New rules block coffee dealers from holding multiple licences
Some coffee dealers are likely to lose their licences following a new rule set that limit the number of permits that a trader in the retail business can hold.
In January, the issue of sibling companies being involved in the coffee business came up at the weekly auction when some farmers complained, citing conflict of interest.
They pointed a finger at the Agriculture and Food Authority, which is the industry’s regulator wondering why it had issued different licenses to the sister companies.
For instance NKG Mills, a miller owned by Neumann Kaffee Gruppe, is the same company which owns Tropical Farm Management and Ibero Kenya Limited. The former is a marketing agent while the latter is a coffee exporter or a dealer.
The three companies are among others that have been involved in the coffee business at the sale.
Similarly, Sustainable Management Services (SMS) – one of the coffee marketer licensed to do business at the auction is owned by ECOM Agroindustrial Corp Ltd. The global company has merged with Coffee Management Services (CMC), which owns Central Kenya Coffee Mills and CMC Mills of Eldoret.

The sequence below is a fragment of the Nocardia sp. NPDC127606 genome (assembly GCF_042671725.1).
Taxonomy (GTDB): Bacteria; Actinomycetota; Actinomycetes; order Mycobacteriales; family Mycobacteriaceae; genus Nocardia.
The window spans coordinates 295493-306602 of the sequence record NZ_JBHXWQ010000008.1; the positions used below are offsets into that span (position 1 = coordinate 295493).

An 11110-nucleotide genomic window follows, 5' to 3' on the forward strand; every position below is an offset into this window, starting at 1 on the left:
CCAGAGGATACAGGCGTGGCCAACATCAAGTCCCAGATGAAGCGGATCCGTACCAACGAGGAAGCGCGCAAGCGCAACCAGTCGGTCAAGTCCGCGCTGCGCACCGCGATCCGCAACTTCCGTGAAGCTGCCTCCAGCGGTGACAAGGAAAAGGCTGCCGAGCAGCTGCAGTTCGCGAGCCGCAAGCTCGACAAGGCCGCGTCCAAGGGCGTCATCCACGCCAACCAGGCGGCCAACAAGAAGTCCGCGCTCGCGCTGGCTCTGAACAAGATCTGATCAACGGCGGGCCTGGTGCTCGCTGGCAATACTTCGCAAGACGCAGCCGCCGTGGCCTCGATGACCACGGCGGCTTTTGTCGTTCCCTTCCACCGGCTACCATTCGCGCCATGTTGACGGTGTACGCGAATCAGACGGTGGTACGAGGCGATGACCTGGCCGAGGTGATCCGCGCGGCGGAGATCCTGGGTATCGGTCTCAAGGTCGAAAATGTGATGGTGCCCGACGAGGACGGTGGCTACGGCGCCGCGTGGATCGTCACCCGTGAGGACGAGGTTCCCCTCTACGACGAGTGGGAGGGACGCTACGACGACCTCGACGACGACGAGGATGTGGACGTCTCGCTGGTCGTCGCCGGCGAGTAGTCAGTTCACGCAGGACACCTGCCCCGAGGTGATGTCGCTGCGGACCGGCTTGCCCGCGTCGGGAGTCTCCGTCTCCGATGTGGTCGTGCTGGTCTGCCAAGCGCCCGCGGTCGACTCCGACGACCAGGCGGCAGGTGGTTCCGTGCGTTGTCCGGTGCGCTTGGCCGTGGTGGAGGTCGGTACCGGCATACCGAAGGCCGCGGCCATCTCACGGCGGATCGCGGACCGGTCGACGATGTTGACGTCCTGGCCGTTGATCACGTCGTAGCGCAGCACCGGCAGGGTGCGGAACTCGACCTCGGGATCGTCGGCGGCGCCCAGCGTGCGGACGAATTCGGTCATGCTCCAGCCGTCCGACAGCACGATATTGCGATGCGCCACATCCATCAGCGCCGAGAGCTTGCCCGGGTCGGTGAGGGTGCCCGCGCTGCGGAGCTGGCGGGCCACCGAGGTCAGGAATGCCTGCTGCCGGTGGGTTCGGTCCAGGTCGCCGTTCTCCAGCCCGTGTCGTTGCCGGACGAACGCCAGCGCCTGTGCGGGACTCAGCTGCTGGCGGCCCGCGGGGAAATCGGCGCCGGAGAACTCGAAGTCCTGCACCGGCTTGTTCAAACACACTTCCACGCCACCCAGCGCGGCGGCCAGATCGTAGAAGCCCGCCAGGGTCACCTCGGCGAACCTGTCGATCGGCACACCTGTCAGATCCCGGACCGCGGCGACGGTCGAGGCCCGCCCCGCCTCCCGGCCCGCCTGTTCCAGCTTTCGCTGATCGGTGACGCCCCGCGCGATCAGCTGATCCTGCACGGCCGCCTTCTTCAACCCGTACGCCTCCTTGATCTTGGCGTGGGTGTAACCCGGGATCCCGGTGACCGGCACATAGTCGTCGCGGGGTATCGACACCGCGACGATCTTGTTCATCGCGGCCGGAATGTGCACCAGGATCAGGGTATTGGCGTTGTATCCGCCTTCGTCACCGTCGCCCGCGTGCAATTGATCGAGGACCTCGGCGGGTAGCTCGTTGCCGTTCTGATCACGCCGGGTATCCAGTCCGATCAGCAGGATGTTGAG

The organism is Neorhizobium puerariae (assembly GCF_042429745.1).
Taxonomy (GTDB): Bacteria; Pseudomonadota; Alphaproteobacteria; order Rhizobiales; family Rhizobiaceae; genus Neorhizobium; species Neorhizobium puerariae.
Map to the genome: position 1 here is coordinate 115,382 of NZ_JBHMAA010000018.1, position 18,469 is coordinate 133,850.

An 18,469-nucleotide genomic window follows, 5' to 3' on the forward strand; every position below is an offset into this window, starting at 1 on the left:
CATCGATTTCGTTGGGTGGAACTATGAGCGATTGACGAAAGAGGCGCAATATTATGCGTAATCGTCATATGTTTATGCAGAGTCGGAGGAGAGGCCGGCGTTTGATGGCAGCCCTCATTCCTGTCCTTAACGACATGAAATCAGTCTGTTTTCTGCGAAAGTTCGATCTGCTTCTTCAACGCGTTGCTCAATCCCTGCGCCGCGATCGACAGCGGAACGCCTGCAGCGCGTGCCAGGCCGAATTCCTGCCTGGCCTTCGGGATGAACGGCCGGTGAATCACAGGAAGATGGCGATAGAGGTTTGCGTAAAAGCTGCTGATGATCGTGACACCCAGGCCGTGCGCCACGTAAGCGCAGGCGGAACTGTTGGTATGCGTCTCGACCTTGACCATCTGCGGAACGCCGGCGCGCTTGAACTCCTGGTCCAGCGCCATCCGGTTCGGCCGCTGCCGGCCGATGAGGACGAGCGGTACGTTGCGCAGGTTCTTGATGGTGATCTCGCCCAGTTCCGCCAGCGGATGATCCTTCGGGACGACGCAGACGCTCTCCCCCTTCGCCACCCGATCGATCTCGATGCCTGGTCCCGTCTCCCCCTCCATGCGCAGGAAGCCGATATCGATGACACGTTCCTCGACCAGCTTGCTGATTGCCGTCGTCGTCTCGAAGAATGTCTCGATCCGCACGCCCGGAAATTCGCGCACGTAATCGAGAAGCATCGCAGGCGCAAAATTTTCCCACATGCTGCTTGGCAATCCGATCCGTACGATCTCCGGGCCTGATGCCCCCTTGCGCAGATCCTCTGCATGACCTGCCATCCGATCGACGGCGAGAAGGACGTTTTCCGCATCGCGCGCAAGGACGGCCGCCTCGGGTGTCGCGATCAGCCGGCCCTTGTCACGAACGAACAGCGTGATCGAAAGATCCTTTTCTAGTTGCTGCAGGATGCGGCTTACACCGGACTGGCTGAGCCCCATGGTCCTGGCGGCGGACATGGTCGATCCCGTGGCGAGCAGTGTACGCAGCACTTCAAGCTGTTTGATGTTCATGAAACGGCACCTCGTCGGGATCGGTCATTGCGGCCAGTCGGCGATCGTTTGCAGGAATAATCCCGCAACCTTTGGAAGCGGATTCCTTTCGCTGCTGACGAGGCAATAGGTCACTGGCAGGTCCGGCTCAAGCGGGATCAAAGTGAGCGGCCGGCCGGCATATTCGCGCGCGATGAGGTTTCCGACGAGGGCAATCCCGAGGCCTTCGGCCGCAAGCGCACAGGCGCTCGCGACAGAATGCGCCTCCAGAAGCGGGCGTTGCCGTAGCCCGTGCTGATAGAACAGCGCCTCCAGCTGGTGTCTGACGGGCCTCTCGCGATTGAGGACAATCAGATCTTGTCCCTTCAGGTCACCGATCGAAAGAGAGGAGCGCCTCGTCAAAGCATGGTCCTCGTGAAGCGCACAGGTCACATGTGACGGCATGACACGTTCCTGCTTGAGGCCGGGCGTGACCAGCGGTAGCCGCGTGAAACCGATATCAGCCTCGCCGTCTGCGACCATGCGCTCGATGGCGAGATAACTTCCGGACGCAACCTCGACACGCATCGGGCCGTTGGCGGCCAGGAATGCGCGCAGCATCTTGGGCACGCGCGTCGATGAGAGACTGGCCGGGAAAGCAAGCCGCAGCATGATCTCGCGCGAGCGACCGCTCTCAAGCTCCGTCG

All these companies have legally been doing business at the auction but the question remains: does the licensing authority know that they are one?
Mr Kiplimo did not respond to the question sent to him through email. Issues that farmers were raising is that when grading green coffee beans, millers are supposed to give the commodity a reserve price before negotiating with the dealer, which was previously the work of a marketing agent.
Despite rejecting the draft CSIR developed over some sections regarding mode of paying growers their money, many farmers have supported this idea of revoking licences of sister companies.
“A licensing authority may after inspection and evaluation of an application received under these regulations, grant the licence applied or reject the application,” say the rules.
All licences are expiring at the end of next month meaning that players involved in the coffee business are required to apply for others afresh.
In the rules, which are being subjected to public participation, agents have no role in the marketing of coffee as their work will be done by millers.
Most millers double as marketing agents and chairman of CSIR, Prof Joseph Kieyah did not want to dwell much on this issue and only said:
In the draft document, which has been revised from a previous one growers rejected last year, counties will be sharing responsibilities of issuance of certificates and licences with the authority.